Tin Man has got to be the weirdest thing I've seen on the Sci-Fi Channel in a while, and not merely because it's a mildly disturbed reimagining of The Wizard of Oz as filtered through the mind of someone not quite sane. No, it's evident from the decent effects and semi-respectable cast—Zooey Deschanel, that guy from Boomtown , the chick who maybe did 90210 —that Sci-Fi put some actual money and effort into Tin Man , and wants it to be good. And good, by definition, is something the Sci-Fi Channel can never really be.
Case in point: Within days of Tin Man 's premiere, Sci-Fi also bowed Eye of the Beast , a giant squid movie unironically starring James Van Der Beek; meanwhile, Dec. 15 brings the premiere of Showdown at Area 51 , about two aliens who wind up fighting each other, presumably at or near Area 51. These are bad movies, but that's what Sci-Fi is known for: repurposing genre reruns like The X-Files and every incarnation of Star Trek , and churning out some terrible original movies that could not possibly appeal to any remotely self-respecting viewer.
That's also what makes the reimagined Battlestar Galactica so amazing: It's a good show, and it's on the Sci-Fi Channel. That alone is enough to raise eyebrows. It's as if WE were to conjure up a solid, gritty cop drama, or if TBN suddenly mattered. Sci-Fi puts out the vibe of being cheesy and OK about it, which would make everything fine if they just resigned themselves to vintage reruns and bad originals. But the network is apparently determined to do more than that, and I can't quite decide how I feel about that.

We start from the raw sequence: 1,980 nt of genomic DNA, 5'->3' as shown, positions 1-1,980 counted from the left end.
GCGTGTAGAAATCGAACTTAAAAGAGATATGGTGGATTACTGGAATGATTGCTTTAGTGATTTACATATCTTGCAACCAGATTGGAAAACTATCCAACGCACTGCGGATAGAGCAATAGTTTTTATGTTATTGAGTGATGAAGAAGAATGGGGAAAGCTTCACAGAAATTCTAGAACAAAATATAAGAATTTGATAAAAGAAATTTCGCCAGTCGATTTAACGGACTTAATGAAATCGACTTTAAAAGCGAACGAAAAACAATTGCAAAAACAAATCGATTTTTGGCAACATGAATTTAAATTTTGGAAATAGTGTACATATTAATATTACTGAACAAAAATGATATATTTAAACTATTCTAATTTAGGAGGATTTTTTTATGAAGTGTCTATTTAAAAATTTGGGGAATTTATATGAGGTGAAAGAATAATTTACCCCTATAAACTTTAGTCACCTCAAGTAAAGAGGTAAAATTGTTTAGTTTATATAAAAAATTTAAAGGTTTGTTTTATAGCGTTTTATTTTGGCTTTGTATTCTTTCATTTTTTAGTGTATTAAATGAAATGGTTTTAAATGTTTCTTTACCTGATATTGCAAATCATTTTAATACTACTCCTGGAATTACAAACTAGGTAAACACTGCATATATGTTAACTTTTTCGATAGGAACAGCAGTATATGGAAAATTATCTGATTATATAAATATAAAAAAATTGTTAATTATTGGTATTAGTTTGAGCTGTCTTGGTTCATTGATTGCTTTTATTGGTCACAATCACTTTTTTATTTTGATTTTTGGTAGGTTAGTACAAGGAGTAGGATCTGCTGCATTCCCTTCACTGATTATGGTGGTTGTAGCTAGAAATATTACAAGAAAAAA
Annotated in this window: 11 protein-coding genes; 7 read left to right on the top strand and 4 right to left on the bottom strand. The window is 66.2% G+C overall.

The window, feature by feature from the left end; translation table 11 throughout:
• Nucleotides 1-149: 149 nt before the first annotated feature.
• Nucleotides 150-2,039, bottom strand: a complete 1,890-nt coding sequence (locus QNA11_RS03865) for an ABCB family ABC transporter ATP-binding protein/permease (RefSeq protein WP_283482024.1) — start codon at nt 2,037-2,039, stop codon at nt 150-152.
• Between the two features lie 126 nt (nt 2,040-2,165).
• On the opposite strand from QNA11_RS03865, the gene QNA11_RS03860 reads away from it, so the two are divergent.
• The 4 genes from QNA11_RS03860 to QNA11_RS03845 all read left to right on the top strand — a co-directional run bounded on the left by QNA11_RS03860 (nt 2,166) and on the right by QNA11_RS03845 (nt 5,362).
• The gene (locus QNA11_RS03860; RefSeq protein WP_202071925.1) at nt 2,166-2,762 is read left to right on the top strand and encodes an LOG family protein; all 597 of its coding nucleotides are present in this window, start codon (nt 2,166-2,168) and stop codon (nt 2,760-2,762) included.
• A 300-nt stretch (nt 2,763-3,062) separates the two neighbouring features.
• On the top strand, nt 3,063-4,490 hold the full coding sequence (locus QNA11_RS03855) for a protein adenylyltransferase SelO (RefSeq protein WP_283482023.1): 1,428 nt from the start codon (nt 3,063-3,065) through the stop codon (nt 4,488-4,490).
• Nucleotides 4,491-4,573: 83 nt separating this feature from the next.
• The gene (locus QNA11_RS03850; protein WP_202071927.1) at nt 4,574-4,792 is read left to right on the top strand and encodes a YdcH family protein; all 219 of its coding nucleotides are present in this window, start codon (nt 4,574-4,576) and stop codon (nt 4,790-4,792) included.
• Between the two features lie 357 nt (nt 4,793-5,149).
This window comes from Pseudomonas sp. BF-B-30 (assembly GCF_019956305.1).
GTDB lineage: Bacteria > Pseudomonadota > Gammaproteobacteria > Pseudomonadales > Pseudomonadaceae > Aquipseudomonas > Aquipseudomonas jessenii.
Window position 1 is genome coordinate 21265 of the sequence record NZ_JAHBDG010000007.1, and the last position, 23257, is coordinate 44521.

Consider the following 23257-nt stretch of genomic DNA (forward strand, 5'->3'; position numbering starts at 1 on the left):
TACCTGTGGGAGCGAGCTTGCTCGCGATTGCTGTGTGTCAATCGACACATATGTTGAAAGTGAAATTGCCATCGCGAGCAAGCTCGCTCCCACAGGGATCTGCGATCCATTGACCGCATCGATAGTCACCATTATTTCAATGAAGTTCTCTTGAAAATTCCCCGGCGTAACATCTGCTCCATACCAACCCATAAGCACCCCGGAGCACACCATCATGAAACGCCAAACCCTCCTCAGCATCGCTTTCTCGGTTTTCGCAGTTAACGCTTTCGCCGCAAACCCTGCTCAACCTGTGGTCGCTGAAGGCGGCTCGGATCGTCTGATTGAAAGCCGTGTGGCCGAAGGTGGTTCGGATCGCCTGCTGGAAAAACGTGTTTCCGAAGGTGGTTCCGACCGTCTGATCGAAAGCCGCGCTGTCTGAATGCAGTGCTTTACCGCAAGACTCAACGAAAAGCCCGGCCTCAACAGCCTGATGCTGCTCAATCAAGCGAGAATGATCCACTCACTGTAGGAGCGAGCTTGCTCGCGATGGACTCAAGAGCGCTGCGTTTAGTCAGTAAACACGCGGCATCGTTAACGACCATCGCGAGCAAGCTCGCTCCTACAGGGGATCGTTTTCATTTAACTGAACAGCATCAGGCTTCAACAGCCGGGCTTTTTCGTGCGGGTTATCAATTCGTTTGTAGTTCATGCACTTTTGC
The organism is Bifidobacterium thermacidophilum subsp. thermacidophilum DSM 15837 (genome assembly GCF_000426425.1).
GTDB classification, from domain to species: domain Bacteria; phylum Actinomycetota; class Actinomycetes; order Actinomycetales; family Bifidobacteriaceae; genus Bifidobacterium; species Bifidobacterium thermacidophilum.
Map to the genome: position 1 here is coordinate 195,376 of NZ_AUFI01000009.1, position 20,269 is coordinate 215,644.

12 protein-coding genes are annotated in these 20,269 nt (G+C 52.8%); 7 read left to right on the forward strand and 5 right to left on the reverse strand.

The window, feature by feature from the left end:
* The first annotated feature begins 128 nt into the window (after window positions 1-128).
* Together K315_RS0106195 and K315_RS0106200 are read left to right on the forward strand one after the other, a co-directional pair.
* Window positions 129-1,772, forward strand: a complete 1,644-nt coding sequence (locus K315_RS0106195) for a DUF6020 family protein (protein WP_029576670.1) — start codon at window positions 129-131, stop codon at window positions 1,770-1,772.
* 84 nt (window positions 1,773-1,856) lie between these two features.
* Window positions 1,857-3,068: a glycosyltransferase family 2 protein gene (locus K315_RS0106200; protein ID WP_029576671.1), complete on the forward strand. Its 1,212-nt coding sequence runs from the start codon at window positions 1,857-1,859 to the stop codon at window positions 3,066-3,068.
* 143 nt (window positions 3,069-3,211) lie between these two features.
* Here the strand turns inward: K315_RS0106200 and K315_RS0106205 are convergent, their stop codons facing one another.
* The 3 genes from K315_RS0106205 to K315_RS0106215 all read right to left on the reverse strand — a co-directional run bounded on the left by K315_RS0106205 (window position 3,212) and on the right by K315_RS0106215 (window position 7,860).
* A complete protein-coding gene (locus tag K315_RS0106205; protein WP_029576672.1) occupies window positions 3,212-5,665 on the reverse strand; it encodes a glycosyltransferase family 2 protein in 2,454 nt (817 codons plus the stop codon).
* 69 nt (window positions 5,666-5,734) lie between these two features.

OK, I can: I think it will end badly.
It's not that science-fiction programming necessarily must be lousy. At its best, the genre takes a back seat to the quality of the storytelling and the craft that goes into the characters, which is why Battlestar Galactica is so good. But it's also why the rest of Sci-Fi's original programming is pretty damn stupid. Sci-Fi isn't just a place that accepts crappy shows; it creates them at a startling pace.
Maybe the best example of this was The Lost Room , a fun and deeply flawed miniseries that aired on Sci-Fi a year or so ago. The Lost Room was great at being what it was: a very nerdy miniseries with no greater aspiration than to be cheesy and melodramatic. That's what Sci-Fi is built on, and the unconscious vibe is of low quality but high schlock, and of good times cheaply had.
Which brings me back, sort of, to Tin Man . It's not terribly good, but it is above average, and that makes it an anomaly for Sci-Fi. (And, I guess, for sci-fi.) I was worried for a while that the miniseries indicated a turnaround for the network, which would now begin to do its best to create better programming all around and act all respectable. After all, sister network USA went from showing Silk Stalkings and American Gladiators reruns to creating better shows like Monk and Psych . But Tin Man was also peppered with ads for Sci-Fi's other shows and movies, including the unavoidable Eye of the Beast . The commercials were thoroughly dumb, but oddly reassuring.
airs on the Sci-Fi Channel at 9 pm Saturday, Dec. 15.